Long-term exposures (more than 90 days) to ozone have been conducted in laboratory rodents and macaques (Catalano et al. 1995; Chang et al. 1992; Tyler et al. 1988). Chang et al. (1992) exposed rats to a background concentration of 0.06 ppm 13 h/day, 7 days/week for 1, 3, 13, and 78 weeks with a sole daily 9-h spike (5 days/week) that rose to 0.25 ppm. The integrated concentration of the daily exposure with the spike was 0.19 ppm. The investigators found that in the terminal bronchioles, cilia were lost (at 78 weeks) and the surface area of Clara cells was decreased (at 1, 3, 13 and 78 weeks). There was also a progressive increase in epithelial hyperplasia, fibroblast proliferation, and thickening of the interstitial matrix from 13 to 78 weeks. There was a general postexposure recovery from the pulmonary lesions except the fibrotic interstitial changes, which were still apparent 17 weeks after the end of the chronic exposure. Pulmonary-function alterations consistent with restrictive lung disease and fibrotic lesions were also found in similarly exposed rats (Costa et al. 1995).

Tyler et al. (1988) exposed young monkeys (7 months) and rats to ozone at 0.25 ppm 8 h/day, 5 days/week over an 18-month period. Some animals were exposed throughout the entire 18-month period, and others were exposed only during alternate months (total of 9 months of exposure). At the end of the exposure, monkeys in both groups had developed respiratory bronchiolitis, increased volume density of respiratory bronchioles, and alterations in lung growth. The monkeys that received ozone exposures only during alternate months had for the most part pulmonary alterations equivalent to those in the group receiving ozone exposures throughout the entire 18-month period and in some cases greater alterations, such as greater collagen deposition. In the rat study, there were no significant differences between the two exposure groups; both groups had more bronchiole-alveolar duct junctions as determined by morphometric analyses.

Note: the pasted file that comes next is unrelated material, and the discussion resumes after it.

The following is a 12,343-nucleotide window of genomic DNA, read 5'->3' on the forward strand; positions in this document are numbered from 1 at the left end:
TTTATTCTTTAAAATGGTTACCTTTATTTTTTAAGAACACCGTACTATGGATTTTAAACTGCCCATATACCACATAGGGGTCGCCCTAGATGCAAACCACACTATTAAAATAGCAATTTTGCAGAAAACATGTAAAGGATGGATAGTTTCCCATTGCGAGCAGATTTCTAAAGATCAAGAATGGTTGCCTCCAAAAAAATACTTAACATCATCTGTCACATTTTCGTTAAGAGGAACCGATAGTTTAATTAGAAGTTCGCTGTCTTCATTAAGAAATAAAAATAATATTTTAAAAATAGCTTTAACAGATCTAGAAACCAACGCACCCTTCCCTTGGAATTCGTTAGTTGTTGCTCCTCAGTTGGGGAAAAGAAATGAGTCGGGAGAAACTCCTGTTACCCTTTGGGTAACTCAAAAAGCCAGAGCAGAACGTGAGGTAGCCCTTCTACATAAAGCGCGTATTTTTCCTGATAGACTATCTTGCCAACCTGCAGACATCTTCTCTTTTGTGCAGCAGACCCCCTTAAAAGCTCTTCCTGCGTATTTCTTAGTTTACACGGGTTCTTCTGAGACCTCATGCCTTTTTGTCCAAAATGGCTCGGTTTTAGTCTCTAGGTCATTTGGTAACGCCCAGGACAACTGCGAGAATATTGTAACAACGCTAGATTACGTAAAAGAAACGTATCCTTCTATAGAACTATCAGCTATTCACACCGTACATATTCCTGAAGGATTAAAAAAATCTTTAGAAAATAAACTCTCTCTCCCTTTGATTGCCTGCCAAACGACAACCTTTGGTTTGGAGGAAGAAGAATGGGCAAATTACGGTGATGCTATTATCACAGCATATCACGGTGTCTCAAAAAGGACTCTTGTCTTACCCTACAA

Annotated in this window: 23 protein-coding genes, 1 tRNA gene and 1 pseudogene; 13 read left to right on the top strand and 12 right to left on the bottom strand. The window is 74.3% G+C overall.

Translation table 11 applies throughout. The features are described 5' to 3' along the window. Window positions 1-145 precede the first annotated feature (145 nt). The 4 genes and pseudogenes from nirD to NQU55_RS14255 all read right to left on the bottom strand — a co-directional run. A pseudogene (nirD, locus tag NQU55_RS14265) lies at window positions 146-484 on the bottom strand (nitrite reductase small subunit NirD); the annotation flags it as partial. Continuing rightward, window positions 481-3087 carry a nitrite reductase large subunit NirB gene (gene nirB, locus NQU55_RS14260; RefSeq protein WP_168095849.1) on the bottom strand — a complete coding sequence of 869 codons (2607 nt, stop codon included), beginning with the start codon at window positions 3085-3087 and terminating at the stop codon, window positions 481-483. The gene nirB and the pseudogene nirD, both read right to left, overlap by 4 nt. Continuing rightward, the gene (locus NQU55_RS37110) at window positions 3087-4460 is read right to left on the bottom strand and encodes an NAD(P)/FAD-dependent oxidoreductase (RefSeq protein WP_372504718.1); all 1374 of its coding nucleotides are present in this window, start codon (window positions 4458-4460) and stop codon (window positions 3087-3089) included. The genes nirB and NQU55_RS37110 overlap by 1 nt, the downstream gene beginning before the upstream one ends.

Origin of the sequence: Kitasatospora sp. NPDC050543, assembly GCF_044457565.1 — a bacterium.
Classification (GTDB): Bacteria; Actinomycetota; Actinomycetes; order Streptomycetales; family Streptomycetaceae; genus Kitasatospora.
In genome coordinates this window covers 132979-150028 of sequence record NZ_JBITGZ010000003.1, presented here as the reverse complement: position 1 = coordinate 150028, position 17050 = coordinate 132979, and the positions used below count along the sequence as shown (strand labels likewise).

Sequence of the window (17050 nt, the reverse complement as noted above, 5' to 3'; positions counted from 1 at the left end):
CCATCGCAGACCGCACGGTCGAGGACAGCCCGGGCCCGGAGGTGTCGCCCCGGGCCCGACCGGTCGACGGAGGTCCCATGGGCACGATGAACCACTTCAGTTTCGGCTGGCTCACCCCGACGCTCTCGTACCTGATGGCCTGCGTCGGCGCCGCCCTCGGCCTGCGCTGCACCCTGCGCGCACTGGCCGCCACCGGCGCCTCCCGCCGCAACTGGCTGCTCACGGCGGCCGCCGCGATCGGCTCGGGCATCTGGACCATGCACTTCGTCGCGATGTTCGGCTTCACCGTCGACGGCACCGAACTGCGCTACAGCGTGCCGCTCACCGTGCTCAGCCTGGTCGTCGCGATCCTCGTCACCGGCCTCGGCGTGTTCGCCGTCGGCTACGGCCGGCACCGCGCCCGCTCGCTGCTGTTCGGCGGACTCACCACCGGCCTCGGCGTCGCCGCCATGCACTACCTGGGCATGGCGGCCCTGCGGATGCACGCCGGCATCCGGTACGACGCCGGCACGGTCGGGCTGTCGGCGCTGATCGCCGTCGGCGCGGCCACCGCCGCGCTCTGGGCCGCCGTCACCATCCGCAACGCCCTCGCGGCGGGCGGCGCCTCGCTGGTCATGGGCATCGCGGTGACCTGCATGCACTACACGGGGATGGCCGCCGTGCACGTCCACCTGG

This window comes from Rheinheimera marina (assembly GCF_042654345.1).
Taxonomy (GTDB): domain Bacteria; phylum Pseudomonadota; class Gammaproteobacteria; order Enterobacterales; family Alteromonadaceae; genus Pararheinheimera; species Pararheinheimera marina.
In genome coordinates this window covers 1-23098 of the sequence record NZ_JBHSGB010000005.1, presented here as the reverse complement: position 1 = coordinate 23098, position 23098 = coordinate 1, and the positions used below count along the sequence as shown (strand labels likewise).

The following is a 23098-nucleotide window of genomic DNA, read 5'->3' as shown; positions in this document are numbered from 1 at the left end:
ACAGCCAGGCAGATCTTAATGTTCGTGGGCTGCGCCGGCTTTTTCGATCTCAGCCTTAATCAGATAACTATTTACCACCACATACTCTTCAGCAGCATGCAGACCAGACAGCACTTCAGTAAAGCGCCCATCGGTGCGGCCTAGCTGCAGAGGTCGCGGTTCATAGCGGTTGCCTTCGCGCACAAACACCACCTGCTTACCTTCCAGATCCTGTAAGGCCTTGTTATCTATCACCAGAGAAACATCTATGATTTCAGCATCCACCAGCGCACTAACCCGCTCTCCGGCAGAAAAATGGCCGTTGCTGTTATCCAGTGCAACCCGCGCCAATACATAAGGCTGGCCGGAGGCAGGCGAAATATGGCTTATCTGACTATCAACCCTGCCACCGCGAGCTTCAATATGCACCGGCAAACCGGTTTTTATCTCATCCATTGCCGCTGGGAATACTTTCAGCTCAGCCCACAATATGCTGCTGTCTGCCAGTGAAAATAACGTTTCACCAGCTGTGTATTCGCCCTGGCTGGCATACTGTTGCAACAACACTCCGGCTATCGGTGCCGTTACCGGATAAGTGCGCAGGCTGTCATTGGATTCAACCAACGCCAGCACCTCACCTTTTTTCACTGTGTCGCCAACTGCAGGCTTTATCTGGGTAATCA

A comprehensive study of F344 rats exposed at 0.12, 0.5, or 1.0 ppm 6 h/day, 5 days/week for 3 or 20 months has been summarized by Catalano et al. (1995). Detailed morphometric examinations of the noses and lungs of the animals were conducted by a team of investigators in several institutions (Chang et al. 1995; Harkema et al. 1994; Pinkerton et al. 1995; Stockstill et al. 1995). Adverse effects were found in the nasal, tracheobronchial, and pulmonary centriacinar airways. Rats chronically exposed at 0.5 and 1.0 ppm, but not 0.12 ppm, had marked alterations in the nasal airways consisting of chronic rhinitis, turbinate atrophy, epithelial hyperplasia, and mucous-cell metaplasia or hyperplasia. Chronic exposure to ozone at all concentrations caused epithelial alterations in the centriacinar regions of the lung. Similar nasal and pulmonary lesions have been reported in mice exposed at 0.5 or 1.0 ppm for 2 years (Herbert et al. 1996). The lesions were shown to persist with an additional 6 months of exposure.

Although it is well documented that the nasal and pulmonary alterations in all laboratory animals are similar, the concentrations at which ozone-induced

Suggested Citation:"9 Ozone." National Research Council. 2008. Emergency and Continuous Exposure Guidance Levels for Selected Submarine Contaminants: Volume 2. Washington, DC: The National Academies Press. doi: 10.17226/12032.
×